The field investigation reports concern various types of investigations, such as complaints of unauthorized water use. Field investigations were also done to investigate stream and flow conditions or to help permit owners establish two permanent stream flow reference markers, as were required by the permit. Tables are present in some of the files showing discharge amounts of water in cubic feet per second at specific stream flow markers. Other reports in the files include statistical reports on municipal water supplies and spreadsheets on reservoir operations over long periods. The spreadsheets document the maximum and minimum capacity of the reservoir, annual demand, inflow, area acres covered, evaporation loss, spills, etc.

Hearings held by the Water Rights Commission, or successive water agencies, concerning permit issuance are documented by the application and attachments, notices and orders for the hearing, letters to the agency protesting the issuance of the permit, exceptions filed by permit opponents, and clippings.

Other items of interest in these records include the water contracts, contracts between the permit owner and outside parties for water use; copies of warranty deeds submitted as proof of a change of permit ownership; and requests for permit extensions. These latter requests might concern construction of additional canals for irrigation purposes.

Photographs of dams, spillways, fuse plugs, water pumps, lakes, reservoirs, and river and creek beds are present, generally sent in as part of the application or possibly to accompany field reports. The photos largely consist of color or black and white snapshots often glued to a white sheet of paper with a note describing the image. A few oversize photos and some aerial photographs are also present. A variety of maps are present, such as topographic maps with features added. Items shown (or added to the maps) include the location of the water rights permit owner, stream flow markers, diversion points, tributaries of creeks and streams, dams, reservoirs, irrigation ditches, canals, and drainage areas. Generally only a few of the items are found on each map. Other maps found in these records include land use maps, sections and plans of reservoirs, plans of dam spillways, plats of irrigation ditches, and street maps. Maps consist of original black and white maps on linen, blueprint copies, black and white or color printed maps, and rolled Mylar sheets. The photographs and most maps were removed from the records and are housed separately. The items removed were not microfilmed with the other records.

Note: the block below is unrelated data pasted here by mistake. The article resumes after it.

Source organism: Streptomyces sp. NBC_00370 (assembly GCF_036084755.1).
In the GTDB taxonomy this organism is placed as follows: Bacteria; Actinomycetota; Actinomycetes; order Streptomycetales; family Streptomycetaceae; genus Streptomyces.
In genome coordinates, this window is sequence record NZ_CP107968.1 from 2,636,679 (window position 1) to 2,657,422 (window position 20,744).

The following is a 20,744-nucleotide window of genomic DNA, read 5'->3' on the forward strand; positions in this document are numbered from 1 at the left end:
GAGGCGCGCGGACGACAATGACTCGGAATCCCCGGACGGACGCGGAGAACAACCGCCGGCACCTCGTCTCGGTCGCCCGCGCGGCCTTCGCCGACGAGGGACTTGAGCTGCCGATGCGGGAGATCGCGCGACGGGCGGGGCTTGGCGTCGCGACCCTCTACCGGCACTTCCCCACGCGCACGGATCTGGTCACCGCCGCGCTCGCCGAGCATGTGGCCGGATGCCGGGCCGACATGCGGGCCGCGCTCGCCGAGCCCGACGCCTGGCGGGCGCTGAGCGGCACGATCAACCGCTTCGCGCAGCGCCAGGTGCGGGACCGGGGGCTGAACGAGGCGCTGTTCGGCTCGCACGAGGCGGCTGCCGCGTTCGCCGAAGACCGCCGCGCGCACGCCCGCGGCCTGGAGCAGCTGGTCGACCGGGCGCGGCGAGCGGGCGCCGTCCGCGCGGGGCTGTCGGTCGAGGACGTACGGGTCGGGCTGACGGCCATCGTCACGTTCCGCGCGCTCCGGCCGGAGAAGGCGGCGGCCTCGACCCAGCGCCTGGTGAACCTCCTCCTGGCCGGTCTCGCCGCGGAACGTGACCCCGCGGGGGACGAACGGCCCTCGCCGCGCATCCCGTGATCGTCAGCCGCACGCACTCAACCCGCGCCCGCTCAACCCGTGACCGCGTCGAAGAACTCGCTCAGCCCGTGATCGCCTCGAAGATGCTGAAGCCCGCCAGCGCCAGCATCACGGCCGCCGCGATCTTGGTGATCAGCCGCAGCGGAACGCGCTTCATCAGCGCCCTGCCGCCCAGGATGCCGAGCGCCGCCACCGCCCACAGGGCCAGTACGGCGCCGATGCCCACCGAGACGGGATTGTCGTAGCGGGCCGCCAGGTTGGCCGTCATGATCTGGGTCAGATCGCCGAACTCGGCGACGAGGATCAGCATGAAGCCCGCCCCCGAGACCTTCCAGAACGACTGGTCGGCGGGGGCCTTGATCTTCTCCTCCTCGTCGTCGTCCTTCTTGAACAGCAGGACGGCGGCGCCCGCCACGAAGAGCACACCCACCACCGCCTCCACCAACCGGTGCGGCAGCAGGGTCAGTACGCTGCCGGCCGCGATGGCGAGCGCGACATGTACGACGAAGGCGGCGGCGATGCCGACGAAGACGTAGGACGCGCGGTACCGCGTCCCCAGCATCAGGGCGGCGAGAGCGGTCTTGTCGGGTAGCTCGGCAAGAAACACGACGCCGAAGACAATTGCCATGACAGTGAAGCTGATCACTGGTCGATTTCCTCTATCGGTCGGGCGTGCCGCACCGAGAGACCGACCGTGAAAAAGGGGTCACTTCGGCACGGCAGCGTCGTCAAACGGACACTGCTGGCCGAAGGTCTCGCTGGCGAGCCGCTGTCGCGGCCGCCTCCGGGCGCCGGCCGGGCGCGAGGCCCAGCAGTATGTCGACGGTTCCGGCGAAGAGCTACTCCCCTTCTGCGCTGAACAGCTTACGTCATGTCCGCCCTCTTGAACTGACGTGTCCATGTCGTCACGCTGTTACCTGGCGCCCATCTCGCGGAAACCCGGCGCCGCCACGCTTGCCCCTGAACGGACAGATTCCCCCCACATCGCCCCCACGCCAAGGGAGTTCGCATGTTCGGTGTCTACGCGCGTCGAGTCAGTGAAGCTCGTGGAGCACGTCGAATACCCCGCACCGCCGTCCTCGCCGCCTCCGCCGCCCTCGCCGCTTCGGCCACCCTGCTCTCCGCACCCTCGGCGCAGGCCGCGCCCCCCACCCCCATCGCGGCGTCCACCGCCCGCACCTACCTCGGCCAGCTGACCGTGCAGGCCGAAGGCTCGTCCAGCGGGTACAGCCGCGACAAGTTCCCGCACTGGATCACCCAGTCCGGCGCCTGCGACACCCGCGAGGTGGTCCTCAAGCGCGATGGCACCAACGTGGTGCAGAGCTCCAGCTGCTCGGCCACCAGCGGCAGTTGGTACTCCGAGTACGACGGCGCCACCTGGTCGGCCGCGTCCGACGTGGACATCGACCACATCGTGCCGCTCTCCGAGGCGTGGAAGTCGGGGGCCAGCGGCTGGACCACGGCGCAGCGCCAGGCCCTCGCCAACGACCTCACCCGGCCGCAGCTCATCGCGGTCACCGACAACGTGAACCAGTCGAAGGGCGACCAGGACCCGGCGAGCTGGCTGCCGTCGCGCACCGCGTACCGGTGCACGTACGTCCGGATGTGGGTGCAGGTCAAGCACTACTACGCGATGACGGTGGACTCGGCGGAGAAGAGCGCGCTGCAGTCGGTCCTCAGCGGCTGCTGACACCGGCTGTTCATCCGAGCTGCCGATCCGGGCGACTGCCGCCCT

Water rights or use permits are issued to regulate the use of state water, which is the surface water from rivers, streams, underflow, creeks, tides, lakes and every bay and arm of the Texas portion of the Gulf of Mexico. The records of water use for each permit provide an unbroken trail of water use, some extending to over 50 or 60 years. Field reports provide information about stream and flow conditions at given points in time.

Agency history and structure
Conservation and regulation of the state's water resources began early in the 20th century; regulation of air quality began in the early 1950s. In 1913, the Irrigation Act was passed by the 33rd Legislature (House Bill 37, Regular Session). It created the Texas Board of Water Engineers to establish and implement procedures for determining surface water rights. In 1917 a constitutional amendment to Article 16 authorized the creation of conservation and reclamation districts as needed. Freshwater supply districts were authorized by the 36th Legislature in 1919 (Senate Bill 19, 2nd Called Session) and the first river authority, the Brazos River Authority, was created in 1929 (House Bill 197, 41st Legislature, 2nd Called Session). A law governing the organization and operation of water improvement districts was passed in 1933 by the 43rd Legislature (House Bill 413, Regular Session). Underground water conservation districts were created in 1949 (House Bill 162, 51st Legislature, Regular Session). This legislation also declared groundwater (underground water) private property and authorized the State Board of Water Engineers to designate underground reservoirs and subdivisions thereto.